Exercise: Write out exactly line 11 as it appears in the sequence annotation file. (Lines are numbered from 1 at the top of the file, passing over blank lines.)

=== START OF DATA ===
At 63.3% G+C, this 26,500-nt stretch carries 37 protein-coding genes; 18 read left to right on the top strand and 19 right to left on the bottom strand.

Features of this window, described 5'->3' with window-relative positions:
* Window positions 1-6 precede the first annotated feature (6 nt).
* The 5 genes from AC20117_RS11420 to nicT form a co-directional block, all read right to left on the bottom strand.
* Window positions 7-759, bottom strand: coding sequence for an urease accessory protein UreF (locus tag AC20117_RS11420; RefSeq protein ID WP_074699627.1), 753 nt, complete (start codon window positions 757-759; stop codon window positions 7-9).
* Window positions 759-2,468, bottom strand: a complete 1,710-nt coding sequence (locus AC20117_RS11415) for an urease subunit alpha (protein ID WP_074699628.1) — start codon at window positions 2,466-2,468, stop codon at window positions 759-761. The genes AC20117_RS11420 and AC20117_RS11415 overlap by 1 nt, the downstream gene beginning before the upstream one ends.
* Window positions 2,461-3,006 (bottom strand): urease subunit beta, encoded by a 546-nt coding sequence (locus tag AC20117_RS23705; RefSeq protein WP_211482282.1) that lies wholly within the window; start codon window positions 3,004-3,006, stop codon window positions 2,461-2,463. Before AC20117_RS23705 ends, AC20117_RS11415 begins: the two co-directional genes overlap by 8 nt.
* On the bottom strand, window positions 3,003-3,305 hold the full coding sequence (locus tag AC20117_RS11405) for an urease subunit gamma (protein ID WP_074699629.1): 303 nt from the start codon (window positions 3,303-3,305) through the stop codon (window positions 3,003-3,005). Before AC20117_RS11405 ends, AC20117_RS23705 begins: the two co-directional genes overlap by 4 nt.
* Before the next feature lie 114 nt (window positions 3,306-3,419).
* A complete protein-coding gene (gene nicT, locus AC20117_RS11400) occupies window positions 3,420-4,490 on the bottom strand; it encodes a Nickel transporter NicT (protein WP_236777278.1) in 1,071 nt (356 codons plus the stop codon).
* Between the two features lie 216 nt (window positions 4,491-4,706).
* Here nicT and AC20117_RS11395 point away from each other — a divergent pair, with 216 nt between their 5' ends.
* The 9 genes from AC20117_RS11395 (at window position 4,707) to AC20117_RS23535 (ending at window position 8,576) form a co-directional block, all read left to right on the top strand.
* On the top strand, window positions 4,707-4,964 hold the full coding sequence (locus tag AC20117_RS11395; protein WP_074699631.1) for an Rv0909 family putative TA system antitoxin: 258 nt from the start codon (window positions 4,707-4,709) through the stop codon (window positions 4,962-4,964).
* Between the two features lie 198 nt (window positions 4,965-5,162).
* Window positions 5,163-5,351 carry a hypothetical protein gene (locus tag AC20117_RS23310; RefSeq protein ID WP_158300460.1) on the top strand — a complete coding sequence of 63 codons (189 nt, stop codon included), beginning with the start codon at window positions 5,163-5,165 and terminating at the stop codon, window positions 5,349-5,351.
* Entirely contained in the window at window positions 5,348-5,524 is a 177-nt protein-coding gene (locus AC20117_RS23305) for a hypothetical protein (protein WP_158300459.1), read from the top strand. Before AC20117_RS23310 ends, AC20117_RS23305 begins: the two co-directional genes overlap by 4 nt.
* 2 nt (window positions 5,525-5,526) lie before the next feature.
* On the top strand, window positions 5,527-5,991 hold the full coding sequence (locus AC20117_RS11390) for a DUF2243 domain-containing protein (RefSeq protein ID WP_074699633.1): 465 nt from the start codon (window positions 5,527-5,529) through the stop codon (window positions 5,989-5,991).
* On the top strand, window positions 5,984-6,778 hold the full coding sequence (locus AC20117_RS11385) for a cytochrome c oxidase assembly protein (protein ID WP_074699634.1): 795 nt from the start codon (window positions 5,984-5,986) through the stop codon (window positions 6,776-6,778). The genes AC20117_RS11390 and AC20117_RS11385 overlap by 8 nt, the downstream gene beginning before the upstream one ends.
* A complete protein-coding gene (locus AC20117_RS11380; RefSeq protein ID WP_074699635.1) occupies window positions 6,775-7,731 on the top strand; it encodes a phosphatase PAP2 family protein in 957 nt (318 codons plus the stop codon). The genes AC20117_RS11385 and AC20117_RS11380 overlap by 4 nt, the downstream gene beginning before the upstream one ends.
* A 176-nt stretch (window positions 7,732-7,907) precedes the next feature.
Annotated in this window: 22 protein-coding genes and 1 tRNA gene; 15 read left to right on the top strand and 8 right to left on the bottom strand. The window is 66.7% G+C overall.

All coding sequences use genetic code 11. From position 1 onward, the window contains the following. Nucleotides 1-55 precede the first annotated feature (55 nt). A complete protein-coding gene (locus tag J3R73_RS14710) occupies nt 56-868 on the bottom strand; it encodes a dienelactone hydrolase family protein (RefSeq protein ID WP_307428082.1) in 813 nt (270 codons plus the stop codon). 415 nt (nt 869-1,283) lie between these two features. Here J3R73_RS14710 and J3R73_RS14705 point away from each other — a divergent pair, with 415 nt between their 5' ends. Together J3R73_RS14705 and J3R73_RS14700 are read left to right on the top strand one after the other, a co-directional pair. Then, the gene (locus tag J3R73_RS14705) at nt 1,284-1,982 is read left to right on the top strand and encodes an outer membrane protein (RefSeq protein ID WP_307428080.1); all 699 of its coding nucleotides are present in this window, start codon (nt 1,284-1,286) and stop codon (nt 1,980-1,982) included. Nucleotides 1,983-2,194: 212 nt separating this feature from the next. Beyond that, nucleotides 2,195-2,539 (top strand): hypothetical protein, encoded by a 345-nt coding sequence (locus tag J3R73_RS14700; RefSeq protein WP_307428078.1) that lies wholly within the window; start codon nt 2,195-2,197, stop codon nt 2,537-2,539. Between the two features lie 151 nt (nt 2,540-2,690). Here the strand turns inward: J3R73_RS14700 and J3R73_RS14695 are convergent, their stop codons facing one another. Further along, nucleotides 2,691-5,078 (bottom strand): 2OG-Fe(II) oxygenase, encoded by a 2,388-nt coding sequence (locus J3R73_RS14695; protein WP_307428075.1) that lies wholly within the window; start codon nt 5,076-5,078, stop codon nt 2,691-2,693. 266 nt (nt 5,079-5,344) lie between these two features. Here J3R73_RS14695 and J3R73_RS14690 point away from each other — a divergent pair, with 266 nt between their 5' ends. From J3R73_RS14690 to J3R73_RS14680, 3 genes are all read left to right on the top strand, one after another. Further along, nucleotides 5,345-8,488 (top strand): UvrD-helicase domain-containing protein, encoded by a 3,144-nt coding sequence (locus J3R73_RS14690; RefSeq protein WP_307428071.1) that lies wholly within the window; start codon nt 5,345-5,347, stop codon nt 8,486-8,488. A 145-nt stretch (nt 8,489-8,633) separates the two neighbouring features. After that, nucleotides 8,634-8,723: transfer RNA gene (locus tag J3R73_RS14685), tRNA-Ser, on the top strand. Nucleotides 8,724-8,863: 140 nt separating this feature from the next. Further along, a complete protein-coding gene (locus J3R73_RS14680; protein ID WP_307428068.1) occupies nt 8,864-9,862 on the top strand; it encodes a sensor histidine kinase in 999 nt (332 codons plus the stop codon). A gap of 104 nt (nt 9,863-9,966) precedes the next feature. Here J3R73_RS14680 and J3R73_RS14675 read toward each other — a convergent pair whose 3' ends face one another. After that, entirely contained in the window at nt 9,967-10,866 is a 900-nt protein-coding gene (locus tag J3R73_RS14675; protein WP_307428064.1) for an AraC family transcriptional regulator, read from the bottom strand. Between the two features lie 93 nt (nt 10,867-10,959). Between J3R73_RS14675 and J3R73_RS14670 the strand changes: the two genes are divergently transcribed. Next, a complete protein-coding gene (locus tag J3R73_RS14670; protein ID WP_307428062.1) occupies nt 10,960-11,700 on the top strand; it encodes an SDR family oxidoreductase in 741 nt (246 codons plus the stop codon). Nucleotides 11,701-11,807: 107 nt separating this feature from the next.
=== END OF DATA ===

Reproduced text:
* Between the two features lie 216 nt (window positions 4,491-4,706).